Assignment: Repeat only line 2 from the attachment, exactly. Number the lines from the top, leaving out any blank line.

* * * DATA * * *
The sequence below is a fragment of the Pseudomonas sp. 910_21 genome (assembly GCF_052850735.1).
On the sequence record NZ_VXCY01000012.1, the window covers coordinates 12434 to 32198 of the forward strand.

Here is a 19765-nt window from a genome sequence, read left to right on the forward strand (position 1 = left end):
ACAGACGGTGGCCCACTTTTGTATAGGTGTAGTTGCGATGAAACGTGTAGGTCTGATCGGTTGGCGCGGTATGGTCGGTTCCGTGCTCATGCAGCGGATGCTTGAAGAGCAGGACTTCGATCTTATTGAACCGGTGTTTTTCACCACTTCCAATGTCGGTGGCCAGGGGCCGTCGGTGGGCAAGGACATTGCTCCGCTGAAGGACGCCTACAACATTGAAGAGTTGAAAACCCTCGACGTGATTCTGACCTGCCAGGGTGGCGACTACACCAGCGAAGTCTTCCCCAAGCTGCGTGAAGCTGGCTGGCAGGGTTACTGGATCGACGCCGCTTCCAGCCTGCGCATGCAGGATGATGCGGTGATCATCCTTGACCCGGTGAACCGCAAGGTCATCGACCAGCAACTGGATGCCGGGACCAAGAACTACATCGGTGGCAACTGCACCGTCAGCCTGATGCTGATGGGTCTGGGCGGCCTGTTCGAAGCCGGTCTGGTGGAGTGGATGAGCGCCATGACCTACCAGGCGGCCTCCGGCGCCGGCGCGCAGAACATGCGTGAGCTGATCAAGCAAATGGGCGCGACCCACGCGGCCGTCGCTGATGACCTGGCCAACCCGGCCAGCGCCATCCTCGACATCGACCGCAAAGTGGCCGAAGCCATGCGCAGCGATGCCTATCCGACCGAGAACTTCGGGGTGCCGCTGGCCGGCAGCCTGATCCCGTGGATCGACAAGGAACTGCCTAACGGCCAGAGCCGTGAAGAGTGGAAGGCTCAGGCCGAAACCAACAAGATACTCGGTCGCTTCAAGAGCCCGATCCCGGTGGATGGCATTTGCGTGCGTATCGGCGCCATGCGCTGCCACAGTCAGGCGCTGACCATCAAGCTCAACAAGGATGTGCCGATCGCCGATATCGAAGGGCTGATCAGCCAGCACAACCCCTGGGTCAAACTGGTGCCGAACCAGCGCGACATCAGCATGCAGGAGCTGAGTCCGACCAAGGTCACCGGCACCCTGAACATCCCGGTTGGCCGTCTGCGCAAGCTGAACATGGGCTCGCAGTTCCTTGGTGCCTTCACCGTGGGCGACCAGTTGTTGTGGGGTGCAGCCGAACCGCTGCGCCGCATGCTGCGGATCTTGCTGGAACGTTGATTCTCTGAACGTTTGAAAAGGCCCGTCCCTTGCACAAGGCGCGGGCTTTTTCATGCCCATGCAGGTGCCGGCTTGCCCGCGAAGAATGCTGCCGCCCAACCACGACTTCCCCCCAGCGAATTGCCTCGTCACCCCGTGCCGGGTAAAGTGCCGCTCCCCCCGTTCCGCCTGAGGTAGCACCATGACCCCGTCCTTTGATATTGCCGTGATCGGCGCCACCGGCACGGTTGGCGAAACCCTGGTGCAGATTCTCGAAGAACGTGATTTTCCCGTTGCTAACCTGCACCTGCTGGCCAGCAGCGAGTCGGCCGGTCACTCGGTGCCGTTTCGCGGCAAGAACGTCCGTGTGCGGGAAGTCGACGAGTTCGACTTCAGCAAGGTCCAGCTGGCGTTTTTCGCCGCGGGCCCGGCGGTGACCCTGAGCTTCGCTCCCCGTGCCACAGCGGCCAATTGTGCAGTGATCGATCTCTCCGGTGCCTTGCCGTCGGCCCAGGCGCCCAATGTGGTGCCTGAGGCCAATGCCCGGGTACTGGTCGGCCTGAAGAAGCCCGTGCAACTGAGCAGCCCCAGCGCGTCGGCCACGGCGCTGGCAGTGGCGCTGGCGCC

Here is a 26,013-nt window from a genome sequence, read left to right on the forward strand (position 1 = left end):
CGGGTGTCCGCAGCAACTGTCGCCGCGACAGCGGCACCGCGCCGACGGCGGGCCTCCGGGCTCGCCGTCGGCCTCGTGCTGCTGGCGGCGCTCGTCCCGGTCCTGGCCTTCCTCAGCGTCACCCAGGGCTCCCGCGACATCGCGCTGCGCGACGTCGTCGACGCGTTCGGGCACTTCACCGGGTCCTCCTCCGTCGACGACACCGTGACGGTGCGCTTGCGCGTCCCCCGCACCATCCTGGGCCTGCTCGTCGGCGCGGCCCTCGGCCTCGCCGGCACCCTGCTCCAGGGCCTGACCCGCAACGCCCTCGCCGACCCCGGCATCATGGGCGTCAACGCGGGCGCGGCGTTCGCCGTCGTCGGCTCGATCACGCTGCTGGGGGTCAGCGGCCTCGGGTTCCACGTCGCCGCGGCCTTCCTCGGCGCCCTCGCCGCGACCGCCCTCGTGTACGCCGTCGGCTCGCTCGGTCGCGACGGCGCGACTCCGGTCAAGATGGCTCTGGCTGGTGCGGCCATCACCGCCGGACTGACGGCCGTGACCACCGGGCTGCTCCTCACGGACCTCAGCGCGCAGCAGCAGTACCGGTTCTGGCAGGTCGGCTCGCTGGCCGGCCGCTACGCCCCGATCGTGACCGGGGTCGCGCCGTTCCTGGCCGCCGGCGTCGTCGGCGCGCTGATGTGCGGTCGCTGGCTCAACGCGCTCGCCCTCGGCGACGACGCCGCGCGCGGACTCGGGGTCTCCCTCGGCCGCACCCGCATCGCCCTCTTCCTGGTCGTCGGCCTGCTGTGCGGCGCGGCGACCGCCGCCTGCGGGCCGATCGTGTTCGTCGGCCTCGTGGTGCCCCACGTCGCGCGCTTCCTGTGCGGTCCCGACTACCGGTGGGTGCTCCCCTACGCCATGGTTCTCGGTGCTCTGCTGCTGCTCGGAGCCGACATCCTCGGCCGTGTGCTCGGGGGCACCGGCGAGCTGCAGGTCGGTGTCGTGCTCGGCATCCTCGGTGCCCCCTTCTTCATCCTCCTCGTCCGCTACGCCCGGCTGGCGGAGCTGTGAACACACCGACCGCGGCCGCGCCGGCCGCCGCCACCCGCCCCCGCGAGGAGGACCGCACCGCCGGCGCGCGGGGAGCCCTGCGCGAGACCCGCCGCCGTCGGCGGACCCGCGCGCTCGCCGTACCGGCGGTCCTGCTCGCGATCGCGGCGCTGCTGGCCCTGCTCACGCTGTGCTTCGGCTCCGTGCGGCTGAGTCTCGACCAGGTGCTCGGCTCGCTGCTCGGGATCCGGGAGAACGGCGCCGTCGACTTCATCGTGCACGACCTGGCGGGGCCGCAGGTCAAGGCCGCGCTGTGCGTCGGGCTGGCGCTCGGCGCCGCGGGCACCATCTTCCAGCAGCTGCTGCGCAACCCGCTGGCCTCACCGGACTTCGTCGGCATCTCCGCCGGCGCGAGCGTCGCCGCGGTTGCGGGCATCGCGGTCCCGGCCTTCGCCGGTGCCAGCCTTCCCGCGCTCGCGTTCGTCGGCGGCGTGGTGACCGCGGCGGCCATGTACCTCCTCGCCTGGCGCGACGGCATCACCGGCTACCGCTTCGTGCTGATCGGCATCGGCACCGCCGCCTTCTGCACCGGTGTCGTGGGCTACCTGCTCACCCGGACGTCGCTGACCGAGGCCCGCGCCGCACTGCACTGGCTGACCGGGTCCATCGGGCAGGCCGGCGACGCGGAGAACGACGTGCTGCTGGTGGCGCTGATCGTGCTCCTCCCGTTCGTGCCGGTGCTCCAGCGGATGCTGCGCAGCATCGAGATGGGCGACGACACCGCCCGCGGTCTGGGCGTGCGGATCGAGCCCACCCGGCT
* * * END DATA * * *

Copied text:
On the sequence record NZ_VXCY01000012.1, the window covers coordinates 12434 to 32198 of the forward strand.